Theatre returns after Covid-19 restrictions is eased
Monday, September 20th, 2021 00:00 | 3 mins read
Covid-19 restrictions meant that people could not attend live theatre shows. This saw the postponement of some live productions, while others persevered and were staged to online audiences. With the pandemic slightly easing this year, stage plays are making a comeback, writes Njeri Maina
When Covid-19 pandemic hit home early last year, the creative arts industry was one of the industries that was worst hit.
The theatre industry, especially, received a massive blow, as all theatre productions rely on the face-to-face element and the live interaction between audience and cast members.
Cyprian Osoro, a comedian and co-founder of Mkisii ni Mkisii productions, says performing a play live for audiences is quite different from recording it and distributing it later.
He shares how audiences have also shared that viewing experience is more enjoyable as a part of a live audience as you can share jokes with people you are seated next to with the shared energy making for a memorable experience.
Fortunately, with more and more people getting vaccinated and people being more careful and strictly following the Health ministry restrictions, live theatre shows are making a comeback.
Keeping at it
“We have staged several theatre shows this year. We are humbled that people are showing up all masked up and ready to have a good time.
Our first show was on last year where we did a Gusii night of comedy and music. It was a celebration of culture through comedy, skits, and music.
So many people showed up with some of our audiences sharing that they had travelled from far and wide to come for the show. Immediately after, the pandemic hit Kenya, which meant no more shows.
“The production company never had a chance to grow, but we kept hope alive, coming up with ideas for future shows and producing online content to nurture our audiences.
When the pandemic started easing this year, we held two shows at Kenya Cinema and Kenya National Theatre (KNT).
We are glad to say that audiences have started coming to theatres to watch plays, we could not be more grateful,” Osoro intimates to Spice.
Thespian, screen actor and Liquid Arts Entertainment founder, Peter Tosh, concurs that times have been hard for theatre players.
Despite the many changes and challenges that the industry has undergone, Covid-19 has to be the hardest one to surmount.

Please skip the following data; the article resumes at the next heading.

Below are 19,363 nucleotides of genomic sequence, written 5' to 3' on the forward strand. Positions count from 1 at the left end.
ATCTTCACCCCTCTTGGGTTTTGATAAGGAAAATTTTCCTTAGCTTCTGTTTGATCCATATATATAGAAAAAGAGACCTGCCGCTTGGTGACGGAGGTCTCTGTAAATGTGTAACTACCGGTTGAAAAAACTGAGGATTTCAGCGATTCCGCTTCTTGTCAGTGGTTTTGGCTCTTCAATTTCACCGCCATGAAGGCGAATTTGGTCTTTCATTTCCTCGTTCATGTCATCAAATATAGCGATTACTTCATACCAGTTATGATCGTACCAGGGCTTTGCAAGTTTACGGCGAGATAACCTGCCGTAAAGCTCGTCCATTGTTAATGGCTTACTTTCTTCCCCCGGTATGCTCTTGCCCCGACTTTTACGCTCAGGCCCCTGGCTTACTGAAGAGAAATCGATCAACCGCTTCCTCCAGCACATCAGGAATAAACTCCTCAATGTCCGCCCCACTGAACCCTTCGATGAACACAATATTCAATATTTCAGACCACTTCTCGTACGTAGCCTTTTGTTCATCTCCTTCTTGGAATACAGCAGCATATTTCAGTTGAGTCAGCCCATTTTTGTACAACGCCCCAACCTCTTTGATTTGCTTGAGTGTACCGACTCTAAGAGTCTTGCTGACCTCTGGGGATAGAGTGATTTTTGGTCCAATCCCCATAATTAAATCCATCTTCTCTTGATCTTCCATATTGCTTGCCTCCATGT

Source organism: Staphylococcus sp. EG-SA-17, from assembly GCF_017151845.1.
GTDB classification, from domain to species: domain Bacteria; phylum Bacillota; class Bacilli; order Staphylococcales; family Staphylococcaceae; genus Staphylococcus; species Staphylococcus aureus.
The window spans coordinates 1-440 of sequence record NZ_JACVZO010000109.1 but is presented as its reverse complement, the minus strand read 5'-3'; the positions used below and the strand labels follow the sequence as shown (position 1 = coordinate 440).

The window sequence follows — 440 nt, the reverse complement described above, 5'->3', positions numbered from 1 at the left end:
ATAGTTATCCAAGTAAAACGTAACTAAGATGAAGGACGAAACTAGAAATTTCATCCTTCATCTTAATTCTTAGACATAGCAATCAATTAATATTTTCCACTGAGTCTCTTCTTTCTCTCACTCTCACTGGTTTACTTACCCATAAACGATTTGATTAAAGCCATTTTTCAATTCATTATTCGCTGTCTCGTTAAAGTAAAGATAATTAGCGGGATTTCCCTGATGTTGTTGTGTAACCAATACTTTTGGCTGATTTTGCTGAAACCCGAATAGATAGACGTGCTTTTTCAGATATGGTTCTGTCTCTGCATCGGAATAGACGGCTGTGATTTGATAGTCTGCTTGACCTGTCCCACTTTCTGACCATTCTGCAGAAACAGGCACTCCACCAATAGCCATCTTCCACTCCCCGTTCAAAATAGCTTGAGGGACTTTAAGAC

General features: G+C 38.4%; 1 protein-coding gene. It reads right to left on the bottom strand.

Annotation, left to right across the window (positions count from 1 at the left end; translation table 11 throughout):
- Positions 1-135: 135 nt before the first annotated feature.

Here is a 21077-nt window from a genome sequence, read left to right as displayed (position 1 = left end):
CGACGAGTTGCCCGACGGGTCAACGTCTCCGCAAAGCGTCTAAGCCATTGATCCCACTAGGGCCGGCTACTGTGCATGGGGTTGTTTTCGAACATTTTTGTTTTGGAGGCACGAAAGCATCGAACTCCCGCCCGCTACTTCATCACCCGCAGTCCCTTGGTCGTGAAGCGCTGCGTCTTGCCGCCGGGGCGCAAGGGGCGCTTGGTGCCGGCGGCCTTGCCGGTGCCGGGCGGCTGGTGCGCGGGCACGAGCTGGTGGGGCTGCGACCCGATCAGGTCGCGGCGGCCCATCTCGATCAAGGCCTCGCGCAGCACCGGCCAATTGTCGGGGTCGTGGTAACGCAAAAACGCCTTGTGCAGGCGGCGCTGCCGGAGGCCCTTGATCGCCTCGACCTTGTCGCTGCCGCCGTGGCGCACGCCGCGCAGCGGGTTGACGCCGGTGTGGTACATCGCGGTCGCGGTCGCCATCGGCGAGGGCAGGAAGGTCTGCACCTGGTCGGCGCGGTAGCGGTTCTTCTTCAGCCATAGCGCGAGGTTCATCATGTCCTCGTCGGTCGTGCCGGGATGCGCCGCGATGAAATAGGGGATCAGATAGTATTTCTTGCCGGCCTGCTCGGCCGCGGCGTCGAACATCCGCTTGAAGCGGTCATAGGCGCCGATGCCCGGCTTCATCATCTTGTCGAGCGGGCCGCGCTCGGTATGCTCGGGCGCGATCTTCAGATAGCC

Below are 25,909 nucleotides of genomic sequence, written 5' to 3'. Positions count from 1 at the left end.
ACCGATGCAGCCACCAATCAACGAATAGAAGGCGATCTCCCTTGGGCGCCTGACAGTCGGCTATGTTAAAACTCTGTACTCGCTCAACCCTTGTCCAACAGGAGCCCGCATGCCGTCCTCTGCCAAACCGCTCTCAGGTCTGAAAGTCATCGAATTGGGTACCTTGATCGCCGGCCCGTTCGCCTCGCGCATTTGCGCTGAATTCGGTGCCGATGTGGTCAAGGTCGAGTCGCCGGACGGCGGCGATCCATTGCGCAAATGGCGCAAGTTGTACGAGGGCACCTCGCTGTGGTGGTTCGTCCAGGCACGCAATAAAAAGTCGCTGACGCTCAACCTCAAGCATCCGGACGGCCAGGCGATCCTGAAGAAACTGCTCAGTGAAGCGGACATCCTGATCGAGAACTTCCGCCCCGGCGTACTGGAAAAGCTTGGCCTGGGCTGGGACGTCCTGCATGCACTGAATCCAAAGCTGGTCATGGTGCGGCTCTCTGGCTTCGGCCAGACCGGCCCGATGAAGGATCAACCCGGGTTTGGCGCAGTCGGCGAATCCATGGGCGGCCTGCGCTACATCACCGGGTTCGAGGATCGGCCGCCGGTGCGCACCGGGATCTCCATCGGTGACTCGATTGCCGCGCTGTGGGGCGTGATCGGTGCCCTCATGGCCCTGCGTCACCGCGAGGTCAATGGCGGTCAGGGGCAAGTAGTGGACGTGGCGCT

But innovativeness, and relying on God has helped him weather the hard times. He shares how Liquid Arts would move from staging live shows to airing them live online.
The ticket cost was lower, but at least the cast was still doing what they love while ensuring that everyone was safe and healthy.
He says potential clients would pay for the theatre ticket via mobile money, and the company would provide a link to watch the live play on.
The challenges included the fact that it would be hard to police the nu mber of people watching.
Whereas families coming for live theatre shows pay a ticket per head, online shows meant that only one family member needed to pay and then they would watch with their friends and loved ones as a unit.
But the added eyeballs were also an added advantage, as it meant that more people got to know of Liquid Arts.
Moreover, the people who were willing to buy the online tickets were diehard theatre fans who were at times buying the tickets just to support the arts industry.
“So far, we’ve done four live stage plays this year, with the last one being staged in August. We are currently scripting and rehearsing for Barua, our next stage play that will be staged live at the KNT from October 8 to 10.
We feel privileged and happy to be able to do this once again. We have an increased appreciation for live audience interaction,” says Tosh.
While the worst seems to be in the past, hopefully, the theatre industry is still grappling with many challenges.
Osoro shares how hard it is to get sponsorship for shows from both government and corporates.
He intimates that the government needs to give the creative industry more support, especially the theatre industry where most thespians rely on live shows for income.
The other major challenge is the lack of professionalism and technical know-how among actors, Tosh shares.
“To this end, I hold regular masterclasses to share the knowledge I have gained over the more than 10 years in the theatre and screen acting industry,” he says, adding that, just like Osoro, he has great belief in the latent potential of the Kenya’s theatre industry.